21. Ask them for $10k escrow that you’ll keep if they don’t buy before gathering that information.

  22. Zillow did this to a small company I worked for. They acted like they wanted to buy us out and flew my boss out. They sucked all our data dry and then kicked the owners to the street.

  23. Harm? Yeah, to them, in wasting an absolute ton of time just to give you a price to satisfy your curiosity.

    They are in the market to purchase. If you aren’t in the market to sell then tell them so and let them spend their time on someone else.

    If you aren’t going to sell, it doesn’t matter what your business is worth. Stop thinking about it. If you can’t stop, then *pay* someone for a valuation.

  24. If you have some business plan where additional investment require then you can work out and provide the some share holding to investor if you feel requirements of fund for further business expansion and take decision

  25. If it sounds too good to be true…

    If you want to dance, hire a transactional lawyer and have the lawyer do most of the heavy lifting. NDA + escrow. Yes, even for an initial meeting. You’d want to see what they’re doing, what they’re thinking, and what they want.

    Bear in mind that if this is a larger player, they’re likely doing the same thing to other similar businesses, either to blot out competition or to get a quicker foothold into a new market.

    Do you have some specific way of doing things that gives you a competitive edge? If so, they’ll want that. And if you blab too much about it, they will clone it. If they can do that, why do they need to pay you?

    Do you have a specific client (or way of dealing with a client) that gives you an edge? Same thing. If they can determine that by talking to you, then they don’t need to pay you.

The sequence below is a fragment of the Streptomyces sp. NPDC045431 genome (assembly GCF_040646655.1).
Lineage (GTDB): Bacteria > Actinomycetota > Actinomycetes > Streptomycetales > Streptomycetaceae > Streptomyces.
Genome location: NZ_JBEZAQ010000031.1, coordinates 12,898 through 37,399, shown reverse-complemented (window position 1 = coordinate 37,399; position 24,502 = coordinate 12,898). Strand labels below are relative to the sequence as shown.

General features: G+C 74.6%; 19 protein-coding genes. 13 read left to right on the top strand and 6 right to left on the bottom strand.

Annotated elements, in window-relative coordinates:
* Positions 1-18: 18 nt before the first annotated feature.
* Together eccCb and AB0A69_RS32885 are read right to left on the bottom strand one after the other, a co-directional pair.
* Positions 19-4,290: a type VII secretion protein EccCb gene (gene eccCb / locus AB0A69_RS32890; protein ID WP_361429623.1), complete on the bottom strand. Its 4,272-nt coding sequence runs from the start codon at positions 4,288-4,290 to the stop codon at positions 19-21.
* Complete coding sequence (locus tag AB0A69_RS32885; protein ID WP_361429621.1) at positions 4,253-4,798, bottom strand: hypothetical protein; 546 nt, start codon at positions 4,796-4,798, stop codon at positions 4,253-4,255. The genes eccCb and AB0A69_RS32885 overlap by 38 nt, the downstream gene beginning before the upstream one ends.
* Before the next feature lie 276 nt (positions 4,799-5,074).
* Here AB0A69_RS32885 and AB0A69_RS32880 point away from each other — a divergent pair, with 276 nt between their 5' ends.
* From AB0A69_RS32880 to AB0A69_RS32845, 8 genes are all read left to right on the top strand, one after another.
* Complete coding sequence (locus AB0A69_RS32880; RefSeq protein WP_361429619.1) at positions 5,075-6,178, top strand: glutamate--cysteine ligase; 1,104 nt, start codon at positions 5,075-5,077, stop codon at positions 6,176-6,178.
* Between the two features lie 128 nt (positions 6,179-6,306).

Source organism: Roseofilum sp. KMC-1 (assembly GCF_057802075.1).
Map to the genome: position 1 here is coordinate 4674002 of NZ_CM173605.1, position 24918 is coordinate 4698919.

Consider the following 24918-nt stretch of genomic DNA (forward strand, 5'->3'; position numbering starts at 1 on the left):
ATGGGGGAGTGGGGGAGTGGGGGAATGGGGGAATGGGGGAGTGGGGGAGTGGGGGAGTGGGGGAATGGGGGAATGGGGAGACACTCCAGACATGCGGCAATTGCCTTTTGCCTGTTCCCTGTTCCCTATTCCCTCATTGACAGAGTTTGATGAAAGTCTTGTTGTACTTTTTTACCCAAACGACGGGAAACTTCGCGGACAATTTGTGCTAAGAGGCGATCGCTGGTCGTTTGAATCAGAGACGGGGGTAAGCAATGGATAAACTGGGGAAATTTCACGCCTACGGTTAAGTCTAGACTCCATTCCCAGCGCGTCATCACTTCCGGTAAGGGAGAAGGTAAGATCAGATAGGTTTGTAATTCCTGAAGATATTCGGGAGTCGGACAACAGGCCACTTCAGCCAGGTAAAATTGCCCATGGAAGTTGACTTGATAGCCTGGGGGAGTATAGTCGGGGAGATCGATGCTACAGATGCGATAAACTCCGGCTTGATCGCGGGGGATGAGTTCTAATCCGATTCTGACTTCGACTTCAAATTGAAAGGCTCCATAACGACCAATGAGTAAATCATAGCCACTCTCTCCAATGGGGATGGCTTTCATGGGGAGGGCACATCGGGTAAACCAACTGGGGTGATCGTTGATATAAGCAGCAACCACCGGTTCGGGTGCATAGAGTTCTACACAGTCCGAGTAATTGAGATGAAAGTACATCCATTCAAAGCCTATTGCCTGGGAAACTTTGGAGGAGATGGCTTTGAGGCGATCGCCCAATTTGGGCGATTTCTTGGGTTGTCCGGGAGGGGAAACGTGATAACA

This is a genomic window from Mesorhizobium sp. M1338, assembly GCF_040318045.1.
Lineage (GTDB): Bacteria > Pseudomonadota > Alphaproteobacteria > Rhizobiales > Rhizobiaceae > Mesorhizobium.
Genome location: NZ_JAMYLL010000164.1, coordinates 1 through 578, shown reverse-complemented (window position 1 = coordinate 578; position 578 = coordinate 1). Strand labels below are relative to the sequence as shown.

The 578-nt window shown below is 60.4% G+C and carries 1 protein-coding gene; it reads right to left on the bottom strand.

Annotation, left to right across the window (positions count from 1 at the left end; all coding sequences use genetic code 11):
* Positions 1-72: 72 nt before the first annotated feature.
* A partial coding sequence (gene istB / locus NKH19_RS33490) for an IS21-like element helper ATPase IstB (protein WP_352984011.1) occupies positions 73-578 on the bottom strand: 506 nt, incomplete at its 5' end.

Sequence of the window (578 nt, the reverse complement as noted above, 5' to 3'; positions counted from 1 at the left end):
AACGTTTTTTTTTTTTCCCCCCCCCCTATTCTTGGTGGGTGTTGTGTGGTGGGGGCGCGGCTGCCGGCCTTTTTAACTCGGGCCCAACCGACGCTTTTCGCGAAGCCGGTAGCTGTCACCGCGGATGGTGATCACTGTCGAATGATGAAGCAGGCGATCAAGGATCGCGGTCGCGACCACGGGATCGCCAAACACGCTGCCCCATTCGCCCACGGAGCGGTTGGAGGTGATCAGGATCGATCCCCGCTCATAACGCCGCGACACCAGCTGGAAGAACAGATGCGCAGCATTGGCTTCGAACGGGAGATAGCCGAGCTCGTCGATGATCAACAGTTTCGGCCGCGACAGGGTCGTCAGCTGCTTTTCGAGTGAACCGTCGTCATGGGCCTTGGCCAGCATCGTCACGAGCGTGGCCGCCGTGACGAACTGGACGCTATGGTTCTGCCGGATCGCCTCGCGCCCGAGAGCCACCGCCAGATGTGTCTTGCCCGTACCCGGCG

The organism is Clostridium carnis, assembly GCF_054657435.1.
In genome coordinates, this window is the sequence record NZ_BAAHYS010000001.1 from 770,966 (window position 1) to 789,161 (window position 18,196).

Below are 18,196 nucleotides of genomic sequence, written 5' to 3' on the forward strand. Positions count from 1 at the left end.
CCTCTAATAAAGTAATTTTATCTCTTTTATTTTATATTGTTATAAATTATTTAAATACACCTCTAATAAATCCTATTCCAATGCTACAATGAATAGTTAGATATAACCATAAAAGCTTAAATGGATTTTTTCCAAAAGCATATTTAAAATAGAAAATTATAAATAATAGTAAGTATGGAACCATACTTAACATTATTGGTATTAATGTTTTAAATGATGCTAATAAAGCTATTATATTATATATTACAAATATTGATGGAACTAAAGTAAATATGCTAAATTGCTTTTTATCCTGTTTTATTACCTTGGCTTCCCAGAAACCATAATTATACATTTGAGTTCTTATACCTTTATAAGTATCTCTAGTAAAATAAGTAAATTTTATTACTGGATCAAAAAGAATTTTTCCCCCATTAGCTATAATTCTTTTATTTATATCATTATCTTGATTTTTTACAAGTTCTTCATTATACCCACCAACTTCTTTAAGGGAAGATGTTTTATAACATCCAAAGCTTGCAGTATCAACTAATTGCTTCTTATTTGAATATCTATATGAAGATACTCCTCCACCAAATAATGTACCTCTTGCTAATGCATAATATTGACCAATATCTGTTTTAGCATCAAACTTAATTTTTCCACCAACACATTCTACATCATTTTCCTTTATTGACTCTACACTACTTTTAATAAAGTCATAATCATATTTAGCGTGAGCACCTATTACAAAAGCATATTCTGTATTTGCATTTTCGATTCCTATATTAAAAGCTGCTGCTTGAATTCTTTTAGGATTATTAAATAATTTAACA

If the business is solely due to your sparkling personality, then your business isn’t worth squat without you. You’d be looking at them buying you and give you a job. And I have yet to see that situation work out for anyone long term. They could also just want you out of the way (suppress the competition) in which case, more power to them.

    If you can sell, and the company can live without you, consider what you’d want to walk away.

  26. As others wrote, if they are pumping you for information only, with no intention of buying, then you are giving up your info to them for no reason.

    If they are serious, then I have an issue with making them spin their wheels and put in the time and effort for no reason at all. It’s just not nice to have someone go through the hoops for you for no reason. I know it is their job, but it still takes time and effort that is going to be wasted on their end. Respect people. Respect their time. Respect their effort. And respect your own. It’s not about “being caught” thing or “how will they ever know” thing. It’s an internal character issue.

    I say it is a lose-lose proposition. Be straightforward and direct in all your dealings, that’s what I say. What you are doing is not straightforward and direct. Be a straight shooter.

    Just say “Thank you so much for the interest, I’m not interested right now. But you can call me back in 1 year/2 years/3 years from now and I might be interested.”

    Done.

  27. You could also just ask them basics like:
    What multiples on rev/profit do you typically pay for businesses in this vertical?

    What is the minimum multiple for this vertical?

    Then you can decide if you want to continue or not.